Some stakeholders in the horse racing industry are saying that when the Gambling and Betting Bill becomes law, the Arima Race Club (ARC) should pursue staging racing on a Sunday.
Sunday racing is part of the draft legislation in the Gaming and Betting Control Bill 2016 – a report of the Joint Select Committee was laid in the House of Representatives by Finance Minister Colm Imbert recently.
This is one of the initiatives that the ARC can pursue to lure race fans and their families back to horse racing at Santa Rosa Park.
In most developed countries around the world, horse racing is staged on a Sunday.
Imbert had said previously that not a dot or a comma was changed in the Gaming legislation which was drafted when the Kamla Persad-Bissessar PP government was in office.
The Bill was passed in the House and was sent to the Senate where it was referred to a Joint Select Committee (JSC).
But before the JSC could start to examine the legislation, Parliament was prorogued in 2015 to make way for the General Election.
When the PNM government came into office in 2015 the Bill was sent back to the JSC to prepare a report which took more than four years which Imbert presented in Parliament to be debated.
Imbert focused more on the appointment of a Commission and the members who would be appointed to the Board and the heavy fines in the report.
Some observers are saying that it appears that the Government is more focusing on regulating the casino industry, curbing fraud and money laundering and other criminal activities since Imbert made no mention of horse racing.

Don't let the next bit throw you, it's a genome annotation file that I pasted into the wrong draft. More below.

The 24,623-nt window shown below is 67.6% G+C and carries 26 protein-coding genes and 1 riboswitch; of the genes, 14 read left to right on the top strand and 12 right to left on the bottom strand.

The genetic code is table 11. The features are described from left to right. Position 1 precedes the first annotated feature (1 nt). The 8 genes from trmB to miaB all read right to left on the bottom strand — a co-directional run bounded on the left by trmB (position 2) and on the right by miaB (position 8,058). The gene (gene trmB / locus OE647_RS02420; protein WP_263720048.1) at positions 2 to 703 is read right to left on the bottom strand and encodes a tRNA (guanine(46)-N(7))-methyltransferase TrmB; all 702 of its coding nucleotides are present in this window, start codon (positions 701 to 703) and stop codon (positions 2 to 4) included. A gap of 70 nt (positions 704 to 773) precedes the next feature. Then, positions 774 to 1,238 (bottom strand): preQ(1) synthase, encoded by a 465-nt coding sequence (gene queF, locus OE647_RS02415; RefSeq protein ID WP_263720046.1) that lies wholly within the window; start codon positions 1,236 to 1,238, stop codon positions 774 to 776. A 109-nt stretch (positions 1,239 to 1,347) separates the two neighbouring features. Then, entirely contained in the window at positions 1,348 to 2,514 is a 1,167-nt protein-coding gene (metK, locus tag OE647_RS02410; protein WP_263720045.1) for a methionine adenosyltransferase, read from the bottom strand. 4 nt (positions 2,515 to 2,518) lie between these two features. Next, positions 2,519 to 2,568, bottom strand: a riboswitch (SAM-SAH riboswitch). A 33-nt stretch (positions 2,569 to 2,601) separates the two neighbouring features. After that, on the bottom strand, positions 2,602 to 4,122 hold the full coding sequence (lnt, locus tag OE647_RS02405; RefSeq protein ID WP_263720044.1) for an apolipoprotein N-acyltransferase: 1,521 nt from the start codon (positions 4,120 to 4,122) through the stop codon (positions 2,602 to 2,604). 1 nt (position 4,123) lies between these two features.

Attorney General Faris-al-Rawi said the provisions in the report were necessary to strengthen the ability of the police to pursue criminals who may be using casinos to launder money.
This rush to bring the report of the JSC to regulate the gambling industry comes on the heels of Al-Rawi going to Paris this week to try to get Trinidad and Tobago removed from the Financial Action Task Force (FATF) blacklist.
T&T and 15 other countries were blacklisted by the FATF because it was not compliant with Anti-Money Laundering and Countering the Financing of Terrorism.
Al-Rawi said T&T’s inability to be prepared to undergo its evaluation five years ago resulted in its lack of success.
He said T&T, in failing its January 2015 assessment, entered into that enterprise unprepared. T&T is now going in its fourth-round assessment.
The AG will argue before the FATF that T&T is putting legislation in place to combat money laundering and terrorism financing by regulating the multi- billion-dollar gaming industry.